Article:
- Crude Oil prices are seeing some froth on Tuesday as energies get pulled in multiple directions.
- WTI barrel bids bounce between $86 and $84.50.
- Crude supply constraints may not be as bad as originally thought, but geopolitical stress continues to weigh.
West Texas Intermediary (WTI) is seeing some back-and-forth on Tuesday, but remains constrained near the $85.00/bbl price point as energies markets weigh inconsistent outcomes for crude oil markets.
The Israel-Hamas conflict escalation continues to stress out Crude Oil traders, but lack of immediate negative impact is keeping prices capped off. Geopolitical spillover could threaten stability in the nearby Strait of Hormuz, a major energy supply flow-through point that sees nearly a fifth of all global energy trade.
Deep supply cuts from member states of the Organization of the Petroleum Exporting Countries (OPEC) continue to keep crude barrel prices pinned higher, specifically Saudi Arabia and Russia’s combined 1.3 million bpd production and export cuts. Despite major supply constraints that threaten to undershoot global demand, China’s fossil fuels demand continues to wane as their domestic economy slows down more than expected, leaving more oil barrels on the table.
Iran recently re-entered global oil markets after the US eased export restrictions on the country, and lack of evidence that Iran was directly involved in the recent Israel-Hamas conflict escalation sees the US avoiding re-instating restrictions for the time being.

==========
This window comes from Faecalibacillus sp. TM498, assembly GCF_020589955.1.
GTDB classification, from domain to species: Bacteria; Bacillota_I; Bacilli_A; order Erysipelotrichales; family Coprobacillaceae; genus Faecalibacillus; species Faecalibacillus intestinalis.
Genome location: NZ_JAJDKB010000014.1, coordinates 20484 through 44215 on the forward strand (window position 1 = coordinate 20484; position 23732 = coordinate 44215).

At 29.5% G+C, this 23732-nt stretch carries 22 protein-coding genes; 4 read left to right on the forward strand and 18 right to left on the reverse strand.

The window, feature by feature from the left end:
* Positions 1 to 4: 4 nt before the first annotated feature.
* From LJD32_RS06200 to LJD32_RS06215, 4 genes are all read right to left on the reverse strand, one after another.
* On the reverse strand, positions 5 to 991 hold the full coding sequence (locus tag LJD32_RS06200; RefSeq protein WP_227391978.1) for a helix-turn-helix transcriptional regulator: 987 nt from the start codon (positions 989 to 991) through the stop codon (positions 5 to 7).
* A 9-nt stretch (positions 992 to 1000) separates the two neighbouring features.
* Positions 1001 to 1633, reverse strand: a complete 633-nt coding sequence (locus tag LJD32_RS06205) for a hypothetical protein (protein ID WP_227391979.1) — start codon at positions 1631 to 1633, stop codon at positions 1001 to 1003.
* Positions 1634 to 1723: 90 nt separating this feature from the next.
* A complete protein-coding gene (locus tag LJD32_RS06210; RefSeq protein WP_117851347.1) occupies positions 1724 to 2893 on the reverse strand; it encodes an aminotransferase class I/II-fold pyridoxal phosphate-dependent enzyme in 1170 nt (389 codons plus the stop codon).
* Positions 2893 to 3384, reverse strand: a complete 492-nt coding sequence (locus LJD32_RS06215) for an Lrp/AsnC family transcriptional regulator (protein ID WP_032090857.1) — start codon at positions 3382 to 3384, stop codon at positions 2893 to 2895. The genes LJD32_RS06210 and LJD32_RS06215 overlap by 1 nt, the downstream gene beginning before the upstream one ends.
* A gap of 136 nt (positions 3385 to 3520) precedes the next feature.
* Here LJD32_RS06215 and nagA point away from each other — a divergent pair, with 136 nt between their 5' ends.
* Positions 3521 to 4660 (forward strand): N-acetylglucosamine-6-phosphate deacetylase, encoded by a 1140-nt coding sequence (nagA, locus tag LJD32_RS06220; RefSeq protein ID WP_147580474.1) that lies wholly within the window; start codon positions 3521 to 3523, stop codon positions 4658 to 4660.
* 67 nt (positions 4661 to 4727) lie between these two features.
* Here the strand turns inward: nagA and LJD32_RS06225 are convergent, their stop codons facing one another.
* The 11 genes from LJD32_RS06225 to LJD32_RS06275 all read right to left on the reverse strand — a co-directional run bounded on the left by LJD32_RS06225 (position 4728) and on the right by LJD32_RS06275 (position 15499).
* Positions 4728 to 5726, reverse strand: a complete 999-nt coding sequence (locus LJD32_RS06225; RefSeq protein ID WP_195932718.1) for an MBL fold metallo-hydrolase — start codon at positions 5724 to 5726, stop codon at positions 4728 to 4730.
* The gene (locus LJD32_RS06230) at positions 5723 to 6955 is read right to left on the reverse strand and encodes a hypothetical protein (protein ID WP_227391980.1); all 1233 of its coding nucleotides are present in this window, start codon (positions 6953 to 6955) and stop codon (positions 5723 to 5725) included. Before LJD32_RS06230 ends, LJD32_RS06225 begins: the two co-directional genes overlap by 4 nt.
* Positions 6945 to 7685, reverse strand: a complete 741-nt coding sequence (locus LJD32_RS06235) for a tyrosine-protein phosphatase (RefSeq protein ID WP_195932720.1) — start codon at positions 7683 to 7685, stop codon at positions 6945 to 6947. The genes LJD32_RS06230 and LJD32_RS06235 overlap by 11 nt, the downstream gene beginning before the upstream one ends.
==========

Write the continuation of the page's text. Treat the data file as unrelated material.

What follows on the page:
Hopes for a US-Venezuela crude oil exporting deal remain high with the US reaching a preliminary deal to allow the South American country to return to global oil exporting markets in exchange for a monitored presidential election next year in Venezuela.
A return for Venezuelan crude exports would be a surge for oil markets that already sees crude reserves rebounding firmer and faster than expected as global demand struggles to eat up enough of the already-constrained supply.
WTI Technical Outlook
Intraday action on the WTI chart is getting capped off by the 50-hour Simple Moving Average (SMA) near $85.75 as Crude Oil prices struggle to regain last week’s late swing into the $87.00 handle, and Tuesday’s early push into $86.00 proved to be short-lived as WTI Crude Oil barrels get stuck to the $85.00 level.
Daily candlesticks see WTI bids stuck to the 50-day SMA as energies struggle to push prices in either direction meaningfully. Crude Oil initially rose for four consecutive months from a 2023 low of $64.31 to a thirteen-month high of $93.98, but WTI is set to flub the trend and see softening prices for October as forward-looking supply constraint fears fail to solidify.
WTI Daily Chart
WTI Technical Levels